In terms of having the Anker Soundcore Liberty Air 2 Pro with you and available for calls, the slide-top charging case is relatively compact, and simple to slip into a pocket or a bag (say, like a Peak Designs sling), so it’s always there with you. They power up quickly (and, if you like, you can use just one earbud instead of the pair) and connect to the phone, and away you go. And, if you need to talk to someone? Just pull out an earbud – it can tell it’s been removed, and pauses what you were listening to. A handy trick, no fumbling to remember which side to touch for the pause.

In short, I came away really, really impressed with the Anker Soundcore Liberty Air 2 Pro. With earbuds, you’re dealing with smaller drivers, so sound quality generally falls into the “it is what is is” category. Here, though, Anker has done some really nice things. They’ve done what they can with the driver size, but it’s really the inclusion of customizing the EQ to your hearing capacity, as well as some really, REALLY good active noise cancellation (which can be tuned as well) that sets these earbuds apart from others I’ve tried out.

In short, these are the only ANC-equipped earbuds that I’ve tested that I’d actually recommend to anyone. Now, fair is fair, and I am used to how the Anker audio stuff works and the like, but the ANC on these is unlike anything else I’ve tried in a package this small. Yes, for ultimate comfort and multi-day battery, over ear is the way to go. That said, the Anker Soundcore Liberty Air 2 Pro are light and comfortable for calls, and with 6-hour life on the earbuds and another 3 charge cycles worth in the case, you can keep going for awhile.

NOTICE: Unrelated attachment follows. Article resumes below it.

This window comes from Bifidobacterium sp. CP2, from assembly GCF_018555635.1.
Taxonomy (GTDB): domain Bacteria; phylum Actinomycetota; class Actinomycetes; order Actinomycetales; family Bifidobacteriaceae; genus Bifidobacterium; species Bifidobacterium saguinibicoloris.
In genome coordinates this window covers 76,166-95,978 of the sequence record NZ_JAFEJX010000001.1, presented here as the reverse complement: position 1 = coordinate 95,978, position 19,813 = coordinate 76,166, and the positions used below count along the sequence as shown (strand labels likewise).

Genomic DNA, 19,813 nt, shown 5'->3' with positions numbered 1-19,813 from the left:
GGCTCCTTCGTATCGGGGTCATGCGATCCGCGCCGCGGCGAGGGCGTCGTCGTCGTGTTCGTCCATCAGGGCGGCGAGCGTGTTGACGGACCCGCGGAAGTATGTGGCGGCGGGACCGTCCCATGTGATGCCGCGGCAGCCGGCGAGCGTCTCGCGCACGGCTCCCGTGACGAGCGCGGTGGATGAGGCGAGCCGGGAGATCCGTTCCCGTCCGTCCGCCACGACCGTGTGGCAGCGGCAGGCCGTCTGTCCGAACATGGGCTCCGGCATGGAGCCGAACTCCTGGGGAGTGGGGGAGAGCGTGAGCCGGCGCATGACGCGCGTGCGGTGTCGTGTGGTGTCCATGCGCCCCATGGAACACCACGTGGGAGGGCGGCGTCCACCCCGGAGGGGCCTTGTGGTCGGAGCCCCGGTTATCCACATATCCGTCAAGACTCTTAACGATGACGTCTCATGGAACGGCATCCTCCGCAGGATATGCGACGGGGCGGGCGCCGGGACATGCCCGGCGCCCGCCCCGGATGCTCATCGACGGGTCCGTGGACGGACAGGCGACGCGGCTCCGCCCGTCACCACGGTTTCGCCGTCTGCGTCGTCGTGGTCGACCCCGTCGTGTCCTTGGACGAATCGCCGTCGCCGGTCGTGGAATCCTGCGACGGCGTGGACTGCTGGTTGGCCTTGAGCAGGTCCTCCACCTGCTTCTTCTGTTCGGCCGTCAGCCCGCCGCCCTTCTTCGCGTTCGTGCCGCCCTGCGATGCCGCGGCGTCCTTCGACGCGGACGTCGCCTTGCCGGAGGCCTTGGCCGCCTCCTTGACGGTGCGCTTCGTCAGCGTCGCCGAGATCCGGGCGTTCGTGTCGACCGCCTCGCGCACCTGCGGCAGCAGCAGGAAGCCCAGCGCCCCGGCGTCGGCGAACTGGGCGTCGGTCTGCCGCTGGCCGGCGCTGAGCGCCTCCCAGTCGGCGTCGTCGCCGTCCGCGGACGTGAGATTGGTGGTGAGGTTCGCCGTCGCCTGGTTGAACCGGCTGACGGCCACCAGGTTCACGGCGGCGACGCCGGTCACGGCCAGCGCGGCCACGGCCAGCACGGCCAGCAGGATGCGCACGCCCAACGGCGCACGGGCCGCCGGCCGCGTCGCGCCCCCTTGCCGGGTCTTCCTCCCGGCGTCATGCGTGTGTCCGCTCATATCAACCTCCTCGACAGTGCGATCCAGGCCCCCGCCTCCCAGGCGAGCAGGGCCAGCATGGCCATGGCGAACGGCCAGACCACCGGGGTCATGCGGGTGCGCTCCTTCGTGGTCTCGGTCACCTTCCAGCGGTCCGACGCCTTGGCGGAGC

All of this goodness packed into something so small, you know there’s a tradeoff, right? Here, it’s the price. If you’re used to bargain-basement bluetooth earbud prices, the $129.99 pricetag make stop you in your tracks. For what you have here, though, just in terms of capability and function, I do really feel you get what you’re paying for.